A structure for backside illuminated ultrahigh-speed charge coupled devices (CCDs) designed to improve the light
sensitivity was investigated. The structure's shooting speed of 1 million frames/second was made possible by directly
connecting CCD memories, which record video images, to the photodiodes of individual pixels. The simultaneous
parallel recording operation of all pixels results in the highest possible frame rate. Because back-side illumination
enables a fill factor of 100% and a quantum efficiency of 60%, sensitivity ten or more times that of front-side
illumination can be achieved. Applying backside illumination to ultrahigh-speed CCDs can thus solve the problem of a
lack of incident light. An n- epitaxial layer/p- epitaxial layer/p+ substrate structure was created to collect electrons
generated at the back side traveling to the collection gate. When a photon reaches the deep position near the CCD
memory in the p-well, an electron generated by photoelectric conversion directly mixes into the CCD memory. This
mixing creates noise, making it necessary to reduce the reach of the incident light. Setting the thickness of a double
epitaxial layer to 30 μm, however, will inhibit the generation of this noise. A potential profile for the n-/p-/p+ structure
was calculated using a three-dimensional semiconductor device simulator. The transit time from electron generation to
arrival at the collection gate was also calculated. The concentrations of the n- and p- epitaxial layers were optimized to
minimize transit time, which was ultimately 1.5 ns. This value is adaptive to a frame rate of 100 million frames/second.
Charge transfer simulation of a part of the pixel was conducted to confirm the smooth transfer of electrons without their
staying too long in one place.
A feasibility study is presented for an image sensor capable of image capturing at 100 Mega-frames per second (Mfps). The basic structure of the sensor is the backside-illuminated ISIS, the in-situ storage image sensor, with slanted linear CCD memories, which has already achieved 1 Mfps with very high sensitivity. There are many potential technical barriers to further increase the frame rate up to 100 Mfps, such as traveling time of electrons within a pixel, Resistive-Capacitive (RC) delay in driving voltage transfer, heat generation, heavy electro-magnetic noises, etc. For each of the barriers, a countermeasure is newly proposed and the technical and practical possibility is examined mainly by simulations. The new technical proposals include a special wafer with n and p double epitaxial layers with smoothly changing doping profiles, a design method with curves, the thunderbolt bus lines, and digitalnoiseless image capturing by the ISIS with solely sinusoidal driving voltages. It is confirmed that the integration of these technologies is very promising to realize a practical image sensor with the ultra-high frame rate.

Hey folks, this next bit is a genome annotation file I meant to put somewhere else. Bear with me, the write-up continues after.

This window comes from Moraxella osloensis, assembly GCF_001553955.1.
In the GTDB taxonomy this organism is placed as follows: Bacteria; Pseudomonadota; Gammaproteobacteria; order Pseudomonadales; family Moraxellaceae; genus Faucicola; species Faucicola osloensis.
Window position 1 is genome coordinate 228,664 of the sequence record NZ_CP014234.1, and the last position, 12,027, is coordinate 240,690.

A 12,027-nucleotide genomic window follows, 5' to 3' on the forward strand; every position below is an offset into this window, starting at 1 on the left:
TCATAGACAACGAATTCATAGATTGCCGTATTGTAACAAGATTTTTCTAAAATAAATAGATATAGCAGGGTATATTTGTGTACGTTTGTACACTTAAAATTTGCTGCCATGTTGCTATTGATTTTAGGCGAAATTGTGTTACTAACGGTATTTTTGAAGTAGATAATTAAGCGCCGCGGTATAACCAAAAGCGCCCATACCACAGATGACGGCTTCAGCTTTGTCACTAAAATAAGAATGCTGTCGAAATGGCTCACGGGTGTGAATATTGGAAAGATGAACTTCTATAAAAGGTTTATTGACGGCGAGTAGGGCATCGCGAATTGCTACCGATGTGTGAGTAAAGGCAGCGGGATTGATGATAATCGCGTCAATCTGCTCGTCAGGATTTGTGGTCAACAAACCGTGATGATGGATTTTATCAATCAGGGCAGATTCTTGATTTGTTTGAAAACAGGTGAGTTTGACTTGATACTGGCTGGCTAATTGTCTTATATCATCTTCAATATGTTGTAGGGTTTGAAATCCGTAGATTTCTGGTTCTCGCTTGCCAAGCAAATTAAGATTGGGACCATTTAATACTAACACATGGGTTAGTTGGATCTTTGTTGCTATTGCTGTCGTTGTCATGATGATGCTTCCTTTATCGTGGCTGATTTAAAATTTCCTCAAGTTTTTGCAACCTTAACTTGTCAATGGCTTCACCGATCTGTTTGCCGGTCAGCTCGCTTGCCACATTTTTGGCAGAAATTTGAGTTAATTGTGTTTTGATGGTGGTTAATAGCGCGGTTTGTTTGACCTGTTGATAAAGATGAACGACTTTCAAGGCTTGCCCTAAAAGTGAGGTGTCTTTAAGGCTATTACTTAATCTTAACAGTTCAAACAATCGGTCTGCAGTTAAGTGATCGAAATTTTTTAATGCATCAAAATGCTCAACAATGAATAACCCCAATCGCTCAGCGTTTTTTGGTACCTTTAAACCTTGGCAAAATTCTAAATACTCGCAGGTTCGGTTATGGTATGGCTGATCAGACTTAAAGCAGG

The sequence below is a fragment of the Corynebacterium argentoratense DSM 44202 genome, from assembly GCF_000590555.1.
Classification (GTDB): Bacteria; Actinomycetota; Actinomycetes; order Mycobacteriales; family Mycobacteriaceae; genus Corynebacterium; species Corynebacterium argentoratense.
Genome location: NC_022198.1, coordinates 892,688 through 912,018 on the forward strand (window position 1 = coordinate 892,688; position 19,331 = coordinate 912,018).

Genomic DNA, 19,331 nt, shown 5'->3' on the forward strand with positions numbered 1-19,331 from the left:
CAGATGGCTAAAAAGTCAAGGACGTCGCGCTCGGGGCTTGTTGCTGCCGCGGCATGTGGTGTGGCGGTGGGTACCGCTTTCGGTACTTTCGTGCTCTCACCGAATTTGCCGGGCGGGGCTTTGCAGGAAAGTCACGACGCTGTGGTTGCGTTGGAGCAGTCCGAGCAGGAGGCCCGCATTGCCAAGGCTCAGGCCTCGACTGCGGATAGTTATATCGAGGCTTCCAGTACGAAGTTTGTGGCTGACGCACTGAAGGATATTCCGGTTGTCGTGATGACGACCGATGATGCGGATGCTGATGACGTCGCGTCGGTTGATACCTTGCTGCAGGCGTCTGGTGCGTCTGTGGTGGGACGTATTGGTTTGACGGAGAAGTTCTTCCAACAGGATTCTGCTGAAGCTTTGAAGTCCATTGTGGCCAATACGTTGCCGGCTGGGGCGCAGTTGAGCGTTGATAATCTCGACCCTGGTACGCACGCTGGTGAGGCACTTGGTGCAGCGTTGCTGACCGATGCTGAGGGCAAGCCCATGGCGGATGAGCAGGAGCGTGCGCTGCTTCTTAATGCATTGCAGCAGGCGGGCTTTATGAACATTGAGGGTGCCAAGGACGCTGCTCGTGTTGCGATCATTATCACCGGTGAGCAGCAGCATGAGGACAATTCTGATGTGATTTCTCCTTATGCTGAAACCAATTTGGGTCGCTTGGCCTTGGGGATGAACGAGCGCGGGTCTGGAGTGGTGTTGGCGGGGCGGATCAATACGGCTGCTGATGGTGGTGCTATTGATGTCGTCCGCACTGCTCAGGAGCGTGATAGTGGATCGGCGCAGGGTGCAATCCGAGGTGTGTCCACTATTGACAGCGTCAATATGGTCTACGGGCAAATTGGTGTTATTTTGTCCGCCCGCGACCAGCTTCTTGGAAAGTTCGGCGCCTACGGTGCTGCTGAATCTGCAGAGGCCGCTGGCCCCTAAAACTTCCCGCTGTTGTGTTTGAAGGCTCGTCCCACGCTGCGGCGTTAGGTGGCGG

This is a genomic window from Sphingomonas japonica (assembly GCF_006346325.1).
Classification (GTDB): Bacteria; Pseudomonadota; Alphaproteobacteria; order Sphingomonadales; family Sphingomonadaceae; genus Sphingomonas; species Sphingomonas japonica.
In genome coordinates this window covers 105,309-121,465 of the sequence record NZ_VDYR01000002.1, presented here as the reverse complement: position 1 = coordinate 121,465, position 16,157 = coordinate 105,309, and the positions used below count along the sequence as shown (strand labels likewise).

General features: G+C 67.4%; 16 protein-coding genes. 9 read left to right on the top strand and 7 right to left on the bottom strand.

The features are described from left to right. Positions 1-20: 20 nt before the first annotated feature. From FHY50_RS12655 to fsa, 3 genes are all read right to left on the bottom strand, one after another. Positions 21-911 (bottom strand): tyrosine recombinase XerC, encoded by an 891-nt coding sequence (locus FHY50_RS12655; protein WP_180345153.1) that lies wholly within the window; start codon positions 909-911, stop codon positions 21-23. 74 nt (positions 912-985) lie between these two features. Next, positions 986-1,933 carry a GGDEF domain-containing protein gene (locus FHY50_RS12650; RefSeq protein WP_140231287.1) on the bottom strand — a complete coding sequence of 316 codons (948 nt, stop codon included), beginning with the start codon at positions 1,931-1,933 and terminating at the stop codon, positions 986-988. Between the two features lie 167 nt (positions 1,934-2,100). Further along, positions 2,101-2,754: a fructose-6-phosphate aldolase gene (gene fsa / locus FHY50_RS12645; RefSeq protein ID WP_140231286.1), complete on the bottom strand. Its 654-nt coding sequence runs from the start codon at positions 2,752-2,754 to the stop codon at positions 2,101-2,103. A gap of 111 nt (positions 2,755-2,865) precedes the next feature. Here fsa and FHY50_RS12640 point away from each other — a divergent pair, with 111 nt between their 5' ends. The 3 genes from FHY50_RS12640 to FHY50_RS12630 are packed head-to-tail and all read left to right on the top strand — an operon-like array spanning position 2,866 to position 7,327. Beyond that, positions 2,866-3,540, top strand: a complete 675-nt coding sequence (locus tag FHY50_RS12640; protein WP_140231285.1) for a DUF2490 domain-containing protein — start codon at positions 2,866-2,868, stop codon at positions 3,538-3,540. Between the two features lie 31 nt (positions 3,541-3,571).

We are developing an ultra-high-sensitivity and ultra-high-speed imaging system for bioscience, mainly for imaging of microbes with visible light and cells with fluorescence emission. Scarcity of photons is the most serious problem in applications of high-speed imaging to the scientific field. To overcome the problem, the system integrates new technologies consisting of (1) an ultra-high-speed video camera with sub-ten-photon sensitivity with the frame rate of more than 1 mega frames per second, (2) a microscope with highly efficient use of light applicable to various unstained and fluorescence cell observations, and (3) very powerful long-pulse-strobe Xenon lights and lasers for microscopes. Various auxiliary technologies to support utilization of the system are also being developed. One example of them is an efficient video trigger system, which detects a weak signal of a sudden change in a frame under ultra-high-speed imaging by canceling high-frequency fluctuation of illumination light. This paper outlines the system with its preliminary evaluation results.
This paper presents preliminary evaluation results of a test sensor of the backside-illuminated ISIS, an ultra-high
sensitivity and ultra-high speed CCD image sensor. To achieve ultra-high sensitivity, the CCD image sensor employs the
following three technologies: backside illumination, cooling and Charge Carrier Multiplication (CCM). The test sensor
has been designed, fabricated and evaluated. At room temperature without cooling, the video camera has about ten-time
higher sensitivity than the previous one, which was supported by a conventional front side illumination technology.
Furthermore, the video camera can detect images at very low signal level, less than 5 e-, by using CCM at -40 degree C.
This paper outlines a special microscope under development, named "Ultra-high-speed bionanoscope" for ultra-highspeed
imaging in biological applications, and preliminary design of the image sensor, which is the key component in the
system. The ultra-high-speed bionanoscope consists of two major subsystems: a video camera operating at more than 10
Mfps with ultra-high-sensitivity and the special microscope to minimize loss of light for seriously reduced illumination
light energy due to the ultra-high-speed imaging. The ultra-high-frame rate is achieved by introducing a special structure
of a CCD imager, the ISIS, In-situ Storage Image Sensor, invented by Etoh and Mutoh. The ISIS has an array of pixels
each of which equips with a slanted linear CCD storage area for more than 100 image signals for reproduction of
smoothly moving images. The ultra-high-sensitivity of the sensor of less than 10 photons is achieved by introducing
three existing technologies, backside-illumination, cooling, and the CCM, Charge Carrier Multiplication invented by